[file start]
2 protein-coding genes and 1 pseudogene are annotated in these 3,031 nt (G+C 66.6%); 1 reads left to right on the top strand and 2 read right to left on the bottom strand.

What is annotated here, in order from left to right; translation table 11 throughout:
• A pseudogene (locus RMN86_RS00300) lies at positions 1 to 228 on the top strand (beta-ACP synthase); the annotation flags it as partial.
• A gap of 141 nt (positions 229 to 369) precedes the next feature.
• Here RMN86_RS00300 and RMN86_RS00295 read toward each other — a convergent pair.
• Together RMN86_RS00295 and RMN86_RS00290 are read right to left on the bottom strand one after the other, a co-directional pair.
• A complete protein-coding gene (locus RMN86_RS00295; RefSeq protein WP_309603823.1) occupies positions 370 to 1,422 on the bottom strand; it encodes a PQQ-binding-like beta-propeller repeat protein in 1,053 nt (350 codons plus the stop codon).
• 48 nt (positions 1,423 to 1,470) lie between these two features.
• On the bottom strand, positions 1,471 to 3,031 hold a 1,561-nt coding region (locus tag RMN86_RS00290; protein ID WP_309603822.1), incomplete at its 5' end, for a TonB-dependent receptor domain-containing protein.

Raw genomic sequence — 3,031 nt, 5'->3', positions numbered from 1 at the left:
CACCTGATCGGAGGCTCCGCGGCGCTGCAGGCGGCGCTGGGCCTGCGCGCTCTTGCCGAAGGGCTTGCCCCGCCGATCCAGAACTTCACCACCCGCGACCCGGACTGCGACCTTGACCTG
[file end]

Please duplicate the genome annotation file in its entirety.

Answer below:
2 protein-coding genes and 1 pseudogene are annotated in these 3,031 nt (G+C 66.6%); 1 reads left to right on the top strand and 2 read right to left on the bottom strand.

What is annotated here, in order from left to right; translation table 11 throughout:
• A pseudogene (locus RMN86_RS00300) lies at positions 1 to 228 on the top strand (beta-ACP synthase); the annotation flags it as partial.
• A gap of 141 nt (positions 229 to 369) precedes the next feature.
• Here RMN86_RS00300 and RMN86_RS00295 read toward each other — a convergent pair.
• Together RMN86_RS00295 and RMN86_RS00290 are read right to left on the bottom strand one after the other, a co-directional pair.
• A complete protein-coding gene (locus RMN86_RS00295; RefSeq protein WP_309603823.1) occupies positions 370 to 1,422 on the bottom strand; it encodes a PQQ-binding-like beta-propeller repeat protein in 1,053 nt (350 codons plus the stop codon).
• 48 nt (positions 1,423 to 1,470) lie between these two features.
• On the bottom strand, positions 1,471 to 3,031 hold a 1,561-nt coding region (locus tag RMN86_RS00290; protein ID WP_309603822.1), incomplete at its 5' end, for a TonB-dependent receptor domain-containing protein.

Raw genomic sequence — 3,031 nt, 5'->3', positions numbered from 1 at the left:
CACCTGATCGGAGGCTCCGCGGCGCTGCAGGCGGCGCTGGGCCTGCGCGCTCTTGCCGAAGGGCTTGCCCCGCCGATCCAGAACTTCACCACCCGCGACCCGGACTGCGACCTTGACCTG